Carleton University

Public Intellectuals Lecture Series
Presented by the Department of English and Literature at Carleton University and the Ottawa Public Library
Call for Papers

The Public Intellectuals Lecture Series aims to create a bridge between scholars in the Arts and the general public. While the complex ideas these scholars help develop have important, real world applications to the way we understand and interact with each other, they are often couched in jargon and confined to the journals and lecture halls of the academic sphere. This lecture series will offer a venue and format in which scholars can present these ideas to the public in an accessible manner.

Transvisceral: February 6, 2015

updated: 
Wednesday, November 19, 2014 - 12:50pm
George Washington University English Graduate Student Association (EGSA)

Keynote speaker: Sharon P. Holland, Professor of American Studies at the University of North Carolina at Chapel Hill and author of Raising the Dead: Reading of Death and (Black) Subjectitivity (2000) and, most recently, The Erotic Life of Racism (2012).

[Extended Deadline: December 10]: Making, Unmaking, and Remaking the Early Modern Era: 1500-1800

updated: 
Tuesday, November 18, 2014 - 2:12pm
Early Modern Center at UCSB's English Department

The Early Modern Center at the University of California, Santa Barbara invites proposals for our fourteenth annual conference, "Making, Unmaking, and Remaking the Early Modern Era: 1500-1800," to be held on … We are excited to announce our keynote speakers Professor of English Patricia Fumerton (UC Santa Barbara) and Seth Low Professor of History Pamela H. Smith (Columbia).

*Dec 1st deadline* - Pynchon Week - June 8-12 2015, Athens, Greece

updated: 
Tuesday, November 18, 2014 - 9:56am
International Pynchon Week 2015 - Pynchon on the Edge

Just under 2 weeks to the deadline...

Greek capital Athens hosts the first International Pynchon Week since the release of his eighth novel, Bleeding Edge. Here on the edges of the Mediterranean, of the European Union, of Western History, we have an opportunity not only to discuss the new novel, but also to reconsider the outer limits and internal limitations of the whole field of Pynchon studies. Paper proposals on any aspect of Pynchon's work, life, thought and significance are welcome, but particular weight will be given to proposals that contribute deliberately to a fresh demarcation of these edges.

Topics might include

[UPDATE] CfP: Travel and Conflict in the Medieval and Early Modern World

updated: 
Tuesday, November 18, 2014 - 7:34am
IMEMS, Aberystwyth University & Bangor University, UK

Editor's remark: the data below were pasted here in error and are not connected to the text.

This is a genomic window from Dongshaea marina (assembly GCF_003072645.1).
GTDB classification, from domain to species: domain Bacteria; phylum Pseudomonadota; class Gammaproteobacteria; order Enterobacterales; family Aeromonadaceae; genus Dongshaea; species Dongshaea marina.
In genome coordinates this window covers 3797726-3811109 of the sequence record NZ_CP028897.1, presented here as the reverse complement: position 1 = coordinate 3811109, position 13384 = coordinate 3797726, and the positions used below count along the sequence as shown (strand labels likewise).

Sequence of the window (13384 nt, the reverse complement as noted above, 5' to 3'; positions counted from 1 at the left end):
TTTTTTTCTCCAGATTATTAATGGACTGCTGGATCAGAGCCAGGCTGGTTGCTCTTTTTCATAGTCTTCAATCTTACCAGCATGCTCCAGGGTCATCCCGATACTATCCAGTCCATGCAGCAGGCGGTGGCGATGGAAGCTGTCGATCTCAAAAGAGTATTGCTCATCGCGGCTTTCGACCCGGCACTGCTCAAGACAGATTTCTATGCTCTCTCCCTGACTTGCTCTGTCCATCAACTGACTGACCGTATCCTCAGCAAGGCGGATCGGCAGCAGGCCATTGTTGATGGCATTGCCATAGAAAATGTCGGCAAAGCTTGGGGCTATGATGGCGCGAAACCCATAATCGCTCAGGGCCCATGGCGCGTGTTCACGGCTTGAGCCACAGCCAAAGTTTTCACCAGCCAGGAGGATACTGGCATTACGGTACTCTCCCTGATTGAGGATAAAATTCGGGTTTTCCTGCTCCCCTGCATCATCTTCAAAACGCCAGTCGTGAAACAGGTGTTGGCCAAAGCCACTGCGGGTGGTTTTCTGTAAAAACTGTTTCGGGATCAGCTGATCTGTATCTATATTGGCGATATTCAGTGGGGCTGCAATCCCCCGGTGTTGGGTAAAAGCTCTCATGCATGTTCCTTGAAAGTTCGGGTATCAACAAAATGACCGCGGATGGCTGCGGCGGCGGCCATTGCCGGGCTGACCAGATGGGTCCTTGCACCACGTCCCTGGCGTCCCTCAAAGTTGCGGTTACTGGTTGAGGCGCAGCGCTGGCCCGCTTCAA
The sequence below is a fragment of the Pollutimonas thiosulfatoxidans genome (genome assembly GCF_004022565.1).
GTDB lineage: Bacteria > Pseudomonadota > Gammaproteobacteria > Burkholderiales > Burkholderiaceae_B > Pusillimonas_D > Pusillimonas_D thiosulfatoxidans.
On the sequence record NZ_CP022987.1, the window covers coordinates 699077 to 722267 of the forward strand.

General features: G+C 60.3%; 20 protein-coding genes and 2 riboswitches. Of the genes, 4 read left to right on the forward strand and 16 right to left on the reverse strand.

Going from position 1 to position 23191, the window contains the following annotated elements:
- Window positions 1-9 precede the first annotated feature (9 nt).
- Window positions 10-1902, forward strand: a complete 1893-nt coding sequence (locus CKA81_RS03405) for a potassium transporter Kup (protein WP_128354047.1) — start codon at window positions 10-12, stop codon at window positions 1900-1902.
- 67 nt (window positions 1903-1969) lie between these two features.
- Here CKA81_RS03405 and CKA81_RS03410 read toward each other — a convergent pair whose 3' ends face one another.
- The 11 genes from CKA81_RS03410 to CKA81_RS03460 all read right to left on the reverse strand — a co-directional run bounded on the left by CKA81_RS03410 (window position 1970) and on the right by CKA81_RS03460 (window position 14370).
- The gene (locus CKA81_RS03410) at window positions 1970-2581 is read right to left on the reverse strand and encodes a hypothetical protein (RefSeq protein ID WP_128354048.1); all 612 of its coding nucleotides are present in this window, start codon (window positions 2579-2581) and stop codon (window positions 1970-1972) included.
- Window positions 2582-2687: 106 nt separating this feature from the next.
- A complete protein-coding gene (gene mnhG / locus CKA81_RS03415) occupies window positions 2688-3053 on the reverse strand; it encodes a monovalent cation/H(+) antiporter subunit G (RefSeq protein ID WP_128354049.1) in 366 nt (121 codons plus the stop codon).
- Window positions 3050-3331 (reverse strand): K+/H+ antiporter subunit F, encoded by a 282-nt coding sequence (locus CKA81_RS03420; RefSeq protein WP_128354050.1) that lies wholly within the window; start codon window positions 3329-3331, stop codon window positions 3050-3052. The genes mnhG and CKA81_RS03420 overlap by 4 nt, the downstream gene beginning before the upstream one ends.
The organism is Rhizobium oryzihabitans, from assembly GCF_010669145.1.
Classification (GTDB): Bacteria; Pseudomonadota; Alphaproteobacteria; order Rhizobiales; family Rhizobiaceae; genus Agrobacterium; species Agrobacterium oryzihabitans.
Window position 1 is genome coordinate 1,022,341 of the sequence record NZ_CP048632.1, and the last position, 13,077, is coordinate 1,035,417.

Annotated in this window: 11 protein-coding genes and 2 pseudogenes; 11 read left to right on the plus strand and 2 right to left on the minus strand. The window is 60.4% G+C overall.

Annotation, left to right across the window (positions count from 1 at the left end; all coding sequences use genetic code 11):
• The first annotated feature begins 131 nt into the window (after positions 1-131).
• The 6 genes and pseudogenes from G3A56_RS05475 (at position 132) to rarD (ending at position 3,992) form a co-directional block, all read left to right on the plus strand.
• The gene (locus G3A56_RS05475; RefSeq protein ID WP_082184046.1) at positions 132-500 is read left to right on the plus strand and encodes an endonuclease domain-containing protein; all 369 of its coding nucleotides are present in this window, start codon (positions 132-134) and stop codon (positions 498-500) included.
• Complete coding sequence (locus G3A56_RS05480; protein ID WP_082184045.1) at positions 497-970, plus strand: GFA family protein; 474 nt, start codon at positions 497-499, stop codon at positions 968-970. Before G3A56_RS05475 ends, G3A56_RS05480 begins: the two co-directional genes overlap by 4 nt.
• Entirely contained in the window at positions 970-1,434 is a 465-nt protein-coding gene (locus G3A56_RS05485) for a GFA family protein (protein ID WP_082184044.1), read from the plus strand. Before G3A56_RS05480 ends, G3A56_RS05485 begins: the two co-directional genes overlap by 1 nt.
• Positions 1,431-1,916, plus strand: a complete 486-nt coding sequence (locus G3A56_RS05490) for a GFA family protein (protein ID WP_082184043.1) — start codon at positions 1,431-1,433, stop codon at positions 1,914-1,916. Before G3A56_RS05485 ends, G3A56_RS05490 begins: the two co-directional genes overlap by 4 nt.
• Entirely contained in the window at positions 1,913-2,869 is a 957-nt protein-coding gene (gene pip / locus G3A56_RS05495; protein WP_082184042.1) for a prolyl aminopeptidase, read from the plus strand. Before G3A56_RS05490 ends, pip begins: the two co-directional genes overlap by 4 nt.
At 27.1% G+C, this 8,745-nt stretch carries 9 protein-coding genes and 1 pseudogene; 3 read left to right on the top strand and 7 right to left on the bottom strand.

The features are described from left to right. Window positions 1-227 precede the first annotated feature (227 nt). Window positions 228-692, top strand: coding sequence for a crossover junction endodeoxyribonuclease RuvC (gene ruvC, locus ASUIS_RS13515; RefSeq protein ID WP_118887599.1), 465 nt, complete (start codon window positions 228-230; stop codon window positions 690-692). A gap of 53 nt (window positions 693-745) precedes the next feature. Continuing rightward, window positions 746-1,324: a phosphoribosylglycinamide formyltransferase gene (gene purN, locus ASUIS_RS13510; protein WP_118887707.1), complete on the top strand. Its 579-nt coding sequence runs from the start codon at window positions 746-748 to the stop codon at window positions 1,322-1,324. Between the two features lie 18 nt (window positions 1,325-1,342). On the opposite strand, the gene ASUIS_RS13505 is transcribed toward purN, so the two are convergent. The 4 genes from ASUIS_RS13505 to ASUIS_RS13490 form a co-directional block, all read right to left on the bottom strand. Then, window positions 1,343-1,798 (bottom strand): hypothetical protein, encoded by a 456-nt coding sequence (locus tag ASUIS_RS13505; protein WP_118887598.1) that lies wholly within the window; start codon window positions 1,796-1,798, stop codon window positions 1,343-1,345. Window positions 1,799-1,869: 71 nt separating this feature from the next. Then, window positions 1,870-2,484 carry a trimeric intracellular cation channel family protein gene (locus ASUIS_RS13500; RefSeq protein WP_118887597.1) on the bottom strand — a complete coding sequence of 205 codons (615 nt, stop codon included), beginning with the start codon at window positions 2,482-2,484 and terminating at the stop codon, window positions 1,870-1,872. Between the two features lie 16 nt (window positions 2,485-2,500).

Call for Papers: Travel and Conflict in the Medieval and Early Modern World

Institute for Medieval and Early Modern Studies (IMEMS) Aberystwyth-Bangor

Biennial conference, 3rd-5th September 2015, Bangor University

Keynote Speakers:

Michal Biran (Hebrew University, Jerusalem)
Daniel Carey (National University of Ireland, Galway)
Judith Jesch (University of Nottingham)

[UPDATE] Conflicts and Resolutions: Tensions, Struggles, and Solutions in Varied Discourses

updated: 
Monday, November 17, 2014 - 12:18pm
University of North Carolina at Charlotte's English Graduate Student Association

UNC Charlotte's English Graduate Student Association
15th Annual Graduate Student Conference
Saturday, January 24, 2015
The Student Union, UNC Charlotte

The EGSA of UNC Charlotte welcomes original papers, readings, panels, and presentations – both scholarly and creative – on the subject of conflicts and resolutions. We invite explorations of the transition from conflict to resolution, specifically the process by which this occurs, as well as studies of conflicts that have yet to reach a resolution. This theme can provide a rich diversity of topics and discussions from a variety of fields and disciplines.

The following broad questions may be considered:

Dirty Talk: The Forms and Language of Pleasure - Abstracts Due 1/3/2015

updated: 
Monday, November 17, 2014 - 9:02am
University of Wisconsin - Madison

Dirty Talk:The Forms and Language of Pleasure

The 11th Annual Graduate Conference on Language and Literature
at the University of Wisconsin-Madison // February 26-28, 2015

Dirty talk. Guilty pleasure. Darkest desire. Our everyday discourse is littered with phrases that shun or shame the pleasurable. Yet seeking pleasure, as fig- ures from Chaucer to Freud have argued, is a basic human instinct. Scholarship across a variety of fields has gravitated toward humanity's complex relationship with pleasure.

Pages